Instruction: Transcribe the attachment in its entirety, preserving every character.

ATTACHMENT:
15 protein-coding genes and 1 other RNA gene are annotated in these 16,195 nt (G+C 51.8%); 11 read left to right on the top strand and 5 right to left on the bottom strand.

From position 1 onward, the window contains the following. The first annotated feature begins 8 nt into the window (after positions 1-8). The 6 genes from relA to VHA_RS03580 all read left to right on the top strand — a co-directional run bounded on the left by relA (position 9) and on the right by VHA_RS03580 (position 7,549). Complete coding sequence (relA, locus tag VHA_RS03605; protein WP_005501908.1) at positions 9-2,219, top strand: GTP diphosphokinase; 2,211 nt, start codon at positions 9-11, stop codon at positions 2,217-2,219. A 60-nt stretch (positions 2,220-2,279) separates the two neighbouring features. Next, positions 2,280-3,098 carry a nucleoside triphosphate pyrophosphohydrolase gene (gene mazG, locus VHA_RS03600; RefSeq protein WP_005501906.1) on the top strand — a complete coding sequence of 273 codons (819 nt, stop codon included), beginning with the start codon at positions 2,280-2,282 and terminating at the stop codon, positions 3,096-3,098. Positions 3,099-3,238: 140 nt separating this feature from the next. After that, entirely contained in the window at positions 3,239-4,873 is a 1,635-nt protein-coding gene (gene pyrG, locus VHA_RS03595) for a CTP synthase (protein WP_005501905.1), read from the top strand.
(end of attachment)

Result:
15 protein-coding genes and 1 other RNA gene are annotated in these 16,195 nt (G+C 51.8%); 11 read left to right on the top strand and 5 right to left on the bottom strand.

From position 1 onward, the window contains the following. The first annotated feature begins 8 nt into the window (after positions 1-8). The 6 genes from relA to VHA_RS03580 all read left to right on the top strand — a co-directional run bounded on the left by relA (position 9) and on the right by VHA_RS03580 (position 7,549). Complete coding sequence (relA, locus tag VHA_RS03605; protein WP_005501908.1) at positions 9-2,219, top strand: GTP diphosphokinase; 2,211 nt, start codon at positions 9-11, stop codon at positions 2,217-2,219. A 60-nt stretch (positions 2,220-2,279) separates the two neighbouring features. Next, positions 2,280-3,098 carry a nucleoside triphosphate pyrophosphohydrolase gene (gene mazG, locus VHA_RS03600; RefSeq protein WP_005501906.1) on the top strand — a complete coding sequence of 273 codons (819 nt, stop codon included), beginning with the start codon at positions 2,280-2,282 and terminating at the stop codon, positions 3,096-3,098. Positions 3,099-3,238: 140 nt separating this feature from the next. After that, entirely contained in the window at positions 3,239-4,873 is a 1,635-nt protein-coding gene (gene pyrG, locus VHA_RS03595) for a CTP synthase (protein WP_005501905.1), read from the top strand.